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GE: Australia Pipeline the First to be Fully Inspected Using Computed Radiography
A girth weld pipeline in Australia is the first pipeline in the world to be completely inspected using computed radiography. Global Technical Services Group (GTSG) performed the inspection, using GE Sensing & Inspection Technologies’ CR50P portable scanner. The team inspected girth welds on the clad pipe, which consisted of 128 km of 18 inch pipe, during laybarge operation on the northwest shelf in western Australia.

The 18-inch diameter pipeline, which handles sour gas, is clad in stainless steel, has a wall thickness of around 1-inch and a surface temperature of 220°C. A particularly important requirement of the girth weld inspection was a very fast cycle time. GTSG immediately ruled out automated ultrasonics as an inspection technique, because of the cladding. Wet film radiography was deemed too slow and too difficult to configure on the barge. The company had experienced some previous success with a direct digital X-ray system but unfortunately this could not meet the cycle time specifications as direct radiography array needs to rotate around the pipe while the X-ray source is operating.

Ultimately, Computed Radiography was chosen for its fast exposure and scanning times to easily meet the cycle constraints. The only problem was that the technique did not carry DNV approval for this kind of work. Consequently, GTSG arranged for inspectors from DNV, a global risk management and certification agency, to fly out to the site, to carry out the required approval procedures. As a result, the technique was approved to DNV OS-F101 and it has proved possible to achieve better than 1.2% sensitivity at 100µm resolution, a quality equal to that achievable by film radiography.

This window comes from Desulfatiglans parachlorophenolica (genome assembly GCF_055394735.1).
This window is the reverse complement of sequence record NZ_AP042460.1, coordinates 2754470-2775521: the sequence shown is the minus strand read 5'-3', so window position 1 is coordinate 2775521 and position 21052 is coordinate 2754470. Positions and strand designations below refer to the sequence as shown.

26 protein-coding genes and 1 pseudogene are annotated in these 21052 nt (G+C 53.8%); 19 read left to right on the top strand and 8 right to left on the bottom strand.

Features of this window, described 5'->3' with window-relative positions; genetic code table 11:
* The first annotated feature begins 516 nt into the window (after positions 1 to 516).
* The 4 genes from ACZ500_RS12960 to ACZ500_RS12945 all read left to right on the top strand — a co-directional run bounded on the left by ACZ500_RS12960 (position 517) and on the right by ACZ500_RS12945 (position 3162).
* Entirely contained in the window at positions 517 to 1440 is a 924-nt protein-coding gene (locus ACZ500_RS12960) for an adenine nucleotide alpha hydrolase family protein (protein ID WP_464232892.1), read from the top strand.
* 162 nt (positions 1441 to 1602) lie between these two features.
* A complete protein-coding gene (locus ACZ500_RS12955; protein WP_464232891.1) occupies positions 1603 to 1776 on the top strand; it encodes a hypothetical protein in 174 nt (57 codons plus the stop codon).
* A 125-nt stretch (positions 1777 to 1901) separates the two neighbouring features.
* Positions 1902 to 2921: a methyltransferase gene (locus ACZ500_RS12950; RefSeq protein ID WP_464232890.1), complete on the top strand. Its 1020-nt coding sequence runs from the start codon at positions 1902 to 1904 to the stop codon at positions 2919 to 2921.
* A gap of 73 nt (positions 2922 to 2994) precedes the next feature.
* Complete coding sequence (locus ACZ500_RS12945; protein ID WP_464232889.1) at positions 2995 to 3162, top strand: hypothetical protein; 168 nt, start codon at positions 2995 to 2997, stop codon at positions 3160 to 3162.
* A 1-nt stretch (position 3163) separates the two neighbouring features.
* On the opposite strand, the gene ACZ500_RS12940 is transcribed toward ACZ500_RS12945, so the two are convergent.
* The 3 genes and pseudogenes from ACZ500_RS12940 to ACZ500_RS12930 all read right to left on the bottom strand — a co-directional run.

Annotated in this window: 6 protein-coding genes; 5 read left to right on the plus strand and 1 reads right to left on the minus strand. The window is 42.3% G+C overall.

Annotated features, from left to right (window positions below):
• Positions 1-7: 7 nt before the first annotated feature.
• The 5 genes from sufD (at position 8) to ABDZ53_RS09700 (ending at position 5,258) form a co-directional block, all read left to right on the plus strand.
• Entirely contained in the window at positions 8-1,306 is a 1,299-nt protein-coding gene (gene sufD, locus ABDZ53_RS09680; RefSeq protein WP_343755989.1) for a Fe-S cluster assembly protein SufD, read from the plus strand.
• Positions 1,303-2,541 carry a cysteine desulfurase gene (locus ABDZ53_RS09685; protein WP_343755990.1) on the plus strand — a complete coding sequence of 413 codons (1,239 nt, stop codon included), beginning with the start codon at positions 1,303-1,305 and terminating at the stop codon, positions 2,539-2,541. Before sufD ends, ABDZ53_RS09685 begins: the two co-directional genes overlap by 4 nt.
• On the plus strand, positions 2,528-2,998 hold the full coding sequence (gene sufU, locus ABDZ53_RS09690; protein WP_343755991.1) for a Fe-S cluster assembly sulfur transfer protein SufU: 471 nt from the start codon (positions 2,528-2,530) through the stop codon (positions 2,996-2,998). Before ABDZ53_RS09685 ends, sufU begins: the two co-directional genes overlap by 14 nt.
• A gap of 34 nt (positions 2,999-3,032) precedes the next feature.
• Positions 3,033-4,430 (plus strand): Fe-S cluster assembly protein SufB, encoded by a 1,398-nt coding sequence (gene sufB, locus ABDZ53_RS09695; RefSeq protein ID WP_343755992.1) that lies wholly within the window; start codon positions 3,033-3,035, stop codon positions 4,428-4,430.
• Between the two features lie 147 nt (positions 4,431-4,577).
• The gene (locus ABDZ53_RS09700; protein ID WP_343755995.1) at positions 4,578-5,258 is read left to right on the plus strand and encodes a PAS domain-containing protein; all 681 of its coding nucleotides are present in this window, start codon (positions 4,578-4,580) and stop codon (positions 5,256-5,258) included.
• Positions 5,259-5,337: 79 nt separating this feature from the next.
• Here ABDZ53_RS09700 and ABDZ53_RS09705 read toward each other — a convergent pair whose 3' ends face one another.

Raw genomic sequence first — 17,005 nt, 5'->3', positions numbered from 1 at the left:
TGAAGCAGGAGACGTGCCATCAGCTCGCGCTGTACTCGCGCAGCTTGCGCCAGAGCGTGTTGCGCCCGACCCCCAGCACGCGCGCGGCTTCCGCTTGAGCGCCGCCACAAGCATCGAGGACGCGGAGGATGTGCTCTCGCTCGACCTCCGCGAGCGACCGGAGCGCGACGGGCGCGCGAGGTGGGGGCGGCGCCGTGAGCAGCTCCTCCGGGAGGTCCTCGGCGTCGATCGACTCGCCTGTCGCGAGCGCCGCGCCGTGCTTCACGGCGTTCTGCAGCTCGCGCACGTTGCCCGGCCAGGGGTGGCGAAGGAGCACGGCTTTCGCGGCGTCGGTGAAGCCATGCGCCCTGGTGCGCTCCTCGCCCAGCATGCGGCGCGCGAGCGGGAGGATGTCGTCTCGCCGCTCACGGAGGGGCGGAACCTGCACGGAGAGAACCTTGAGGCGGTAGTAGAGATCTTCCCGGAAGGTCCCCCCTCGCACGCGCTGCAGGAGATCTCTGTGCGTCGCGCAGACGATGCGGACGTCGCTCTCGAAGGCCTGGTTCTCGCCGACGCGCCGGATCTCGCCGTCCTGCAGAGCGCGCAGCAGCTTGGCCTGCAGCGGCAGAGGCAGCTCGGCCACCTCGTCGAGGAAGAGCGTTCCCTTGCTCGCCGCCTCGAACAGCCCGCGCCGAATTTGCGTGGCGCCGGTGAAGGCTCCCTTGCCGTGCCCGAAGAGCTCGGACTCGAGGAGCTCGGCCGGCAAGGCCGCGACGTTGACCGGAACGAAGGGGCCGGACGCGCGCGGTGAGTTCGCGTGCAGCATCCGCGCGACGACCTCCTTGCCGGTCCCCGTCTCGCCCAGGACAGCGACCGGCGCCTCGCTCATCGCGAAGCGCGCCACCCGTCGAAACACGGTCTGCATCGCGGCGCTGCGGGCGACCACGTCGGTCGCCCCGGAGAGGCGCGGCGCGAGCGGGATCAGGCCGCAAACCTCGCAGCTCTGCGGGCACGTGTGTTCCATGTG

In operation, GE Sensing & Inspection Technologies’ IPS and IPC2 phosphor imaging plates were placed around the weld on top of an insulating layer to protect them from the very high pipe surface temperatures. They were then exposed to the radiation of a source carried by an X-ray crawler inside the pipe. Exposure times were very short, a particular feature of these latest imaging plates, which also offer a wide dynamic range and exposure latitude, minimizing the need for time-consuming retakes. The exposed plates were fed into an adjacent CR50P portable CR scanner.

GE’s CR50P weighs just 22 kg (48.5 lb) and offers excellent image quality through its optimized optics and a scan resolution which can be user variable from 50 to 130µm pixel pitch. Plates can be fed on a continuous basis, with one plate being fed into the unit while another plate is being scanned. Results are displayed on a black and white monitor with a resolution of 3 million pixels and 65000 grey scale. The data is managed and processed using GE’s Rhythm software platform, which offers advanced image review tools and storage cabalilty. Data is stored in the DICONDE protocol, which has been specifically developed for non-destructive testing inspection applications and allows images to be stored with text to facilitate future database searches. Currently, GTSG is storing data on CDs and DVDs, although this can be converted to computer hard drive if required. Moreover, the Rhythm suite also includes Rhythm Archive, an elegant and comprehensive long-term data storage solution.

Since obtaining the DNV approval, the technique has also been approved to AS 2885.2 and as Dave Ryan, managing director at GTSG, says, “We believe that Computed Radiography has a lot to offer the oil and gas industry and we are very pleased to have played a part in ensuring that the technique has gained the approvals it merits. We view it as an important addition to our existing range of NDT technologies.”

Origine : Communiqué General Electric (GE)

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